Annette Weber

Red Sea: Connecter and Divider

Disruption Waves from the Arabian Gulf to the Horn of Africa

SWP Comments 2017/C 50, November 2017, 8 Pages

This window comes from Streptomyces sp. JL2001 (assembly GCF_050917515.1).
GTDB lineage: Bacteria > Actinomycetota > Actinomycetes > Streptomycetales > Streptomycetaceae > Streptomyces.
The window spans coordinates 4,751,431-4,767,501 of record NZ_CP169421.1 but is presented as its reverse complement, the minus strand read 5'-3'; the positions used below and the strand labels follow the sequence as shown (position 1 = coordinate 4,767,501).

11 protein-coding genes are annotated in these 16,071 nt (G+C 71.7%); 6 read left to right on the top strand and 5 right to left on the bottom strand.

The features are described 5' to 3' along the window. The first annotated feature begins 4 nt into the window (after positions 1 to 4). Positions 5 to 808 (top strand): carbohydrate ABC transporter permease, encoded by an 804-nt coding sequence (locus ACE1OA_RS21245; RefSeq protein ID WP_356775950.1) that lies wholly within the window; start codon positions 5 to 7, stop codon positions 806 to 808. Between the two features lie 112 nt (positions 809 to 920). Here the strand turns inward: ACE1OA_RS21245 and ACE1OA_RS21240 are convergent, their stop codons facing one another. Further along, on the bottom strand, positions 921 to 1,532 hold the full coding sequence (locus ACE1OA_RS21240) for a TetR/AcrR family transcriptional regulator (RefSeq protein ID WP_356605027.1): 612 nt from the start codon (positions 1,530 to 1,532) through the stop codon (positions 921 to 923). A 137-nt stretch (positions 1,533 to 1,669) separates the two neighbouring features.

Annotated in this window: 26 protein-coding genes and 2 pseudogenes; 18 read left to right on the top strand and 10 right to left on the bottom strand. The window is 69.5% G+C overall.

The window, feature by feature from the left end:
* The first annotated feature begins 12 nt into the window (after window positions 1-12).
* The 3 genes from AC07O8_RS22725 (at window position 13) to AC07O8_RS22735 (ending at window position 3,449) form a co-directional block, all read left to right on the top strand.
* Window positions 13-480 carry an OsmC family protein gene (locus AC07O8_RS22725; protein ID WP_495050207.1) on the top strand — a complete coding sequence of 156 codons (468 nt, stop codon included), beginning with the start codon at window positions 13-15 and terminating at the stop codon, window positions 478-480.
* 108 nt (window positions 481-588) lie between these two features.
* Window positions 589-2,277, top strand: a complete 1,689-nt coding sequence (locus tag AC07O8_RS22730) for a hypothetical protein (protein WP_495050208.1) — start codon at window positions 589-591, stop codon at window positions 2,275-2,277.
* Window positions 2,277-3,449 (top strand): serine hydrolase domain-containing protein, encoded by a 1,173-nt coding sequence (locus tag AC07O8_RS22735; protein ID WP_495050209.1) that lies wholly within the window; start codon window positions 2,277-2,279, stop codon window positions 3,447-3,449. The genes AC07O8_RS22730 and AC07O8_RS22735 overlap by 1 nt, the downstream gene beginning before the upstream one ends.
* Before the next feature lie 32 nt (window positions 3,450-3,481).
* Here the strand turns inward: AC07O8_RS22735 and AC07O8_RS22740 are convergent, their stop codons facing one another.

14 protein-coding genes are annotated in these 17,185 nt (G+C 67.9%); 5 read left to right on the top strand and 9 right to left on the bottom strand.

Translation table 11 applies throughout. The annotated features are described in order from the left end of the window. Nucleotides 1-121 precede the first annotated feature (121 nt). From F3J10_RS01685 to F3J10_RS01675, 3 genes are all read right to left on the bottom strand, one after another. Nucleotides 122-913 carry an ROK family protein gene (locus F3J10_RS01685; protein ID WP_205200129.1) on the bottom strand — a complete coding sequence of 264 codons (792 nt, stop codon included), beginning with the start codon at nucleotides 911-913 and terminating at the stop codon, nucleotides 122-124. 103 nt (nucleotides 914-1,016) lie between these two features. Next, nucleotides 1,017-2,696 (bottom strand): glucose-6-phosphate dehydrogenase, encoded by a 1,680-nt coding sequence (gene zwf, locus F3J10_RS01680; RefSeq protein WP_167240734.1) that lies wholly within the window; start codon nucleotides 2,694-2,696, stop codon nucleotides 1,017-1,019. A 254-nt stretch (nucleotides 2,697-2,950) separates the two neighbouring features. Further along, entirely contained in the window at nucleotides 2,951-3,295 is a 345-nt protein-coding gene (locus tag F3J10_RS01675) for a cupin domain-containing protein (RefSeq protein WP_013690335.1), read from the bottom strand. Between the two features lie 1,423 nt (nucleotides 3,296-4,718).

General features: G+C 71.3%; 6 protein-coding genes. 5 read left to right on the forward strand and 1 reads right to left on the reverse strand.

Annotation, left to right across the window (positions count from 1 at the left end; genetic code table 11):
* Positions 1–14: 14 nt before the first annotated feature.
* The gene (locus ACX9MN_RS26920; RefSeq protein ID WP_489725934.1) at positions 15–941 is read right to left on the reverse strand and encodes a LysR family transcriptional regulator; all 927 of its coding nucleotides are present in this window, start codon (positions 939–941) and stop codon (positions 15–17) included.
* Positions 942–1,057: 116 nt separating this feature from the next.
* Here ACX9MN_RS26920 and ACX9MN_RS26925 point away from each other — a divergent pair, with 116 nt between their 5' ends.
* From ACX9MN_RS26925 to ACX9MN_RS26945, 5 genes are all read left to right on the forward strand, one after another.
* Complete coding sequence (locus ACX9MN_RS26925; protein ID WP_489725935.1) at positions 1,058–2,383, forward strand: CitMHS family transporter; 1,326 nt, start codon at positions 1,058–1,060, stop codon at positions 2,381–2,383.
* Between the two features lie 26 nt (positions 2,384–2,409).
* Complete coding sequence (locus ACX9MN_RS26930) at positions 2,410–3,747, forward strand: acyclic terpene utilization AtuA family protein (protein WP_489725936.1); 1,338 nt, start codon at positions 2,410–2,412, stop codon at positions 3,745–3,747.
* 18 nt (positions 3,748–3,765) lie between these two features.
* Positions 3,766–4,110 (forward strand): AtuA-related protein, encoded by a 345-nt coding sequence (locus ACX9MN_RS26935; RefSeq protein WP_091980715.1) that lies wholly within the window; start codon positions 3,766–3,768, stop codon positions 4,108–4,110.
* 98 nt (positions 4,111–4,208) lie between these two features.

The Red Sea is a vital pathway for goods, people, arms, and livestock. European trade with Asia passes through here as well as oil from the Gulf to the Mediterranean, and a sizeable amount of global marine cargo is hauled through the Suez Canal and the Red Sea into the Indian Ocean. In addition to its significance as a trade route, the Red Sea is a lane for migration between the Gulf and the Horn of Africa and a bridge for roving terrorists. Its water connects the Horn of Africa with the Gulf countries, although it also separates African and Arab political and social cultures. Moreover, many issues are contested in the Red Sea region, ranging from military control to political Islam. In order to avoid further rifts between the Horn of Africa countries as a consequence of the disruptive politics of the Gulf, the Horn needs to perceive itself as a region and find common interests rather than becoming fragmented and weakened. The stability of the Horn of Africa as well as the security of its trade routes are of vital interest to European countries and economies.

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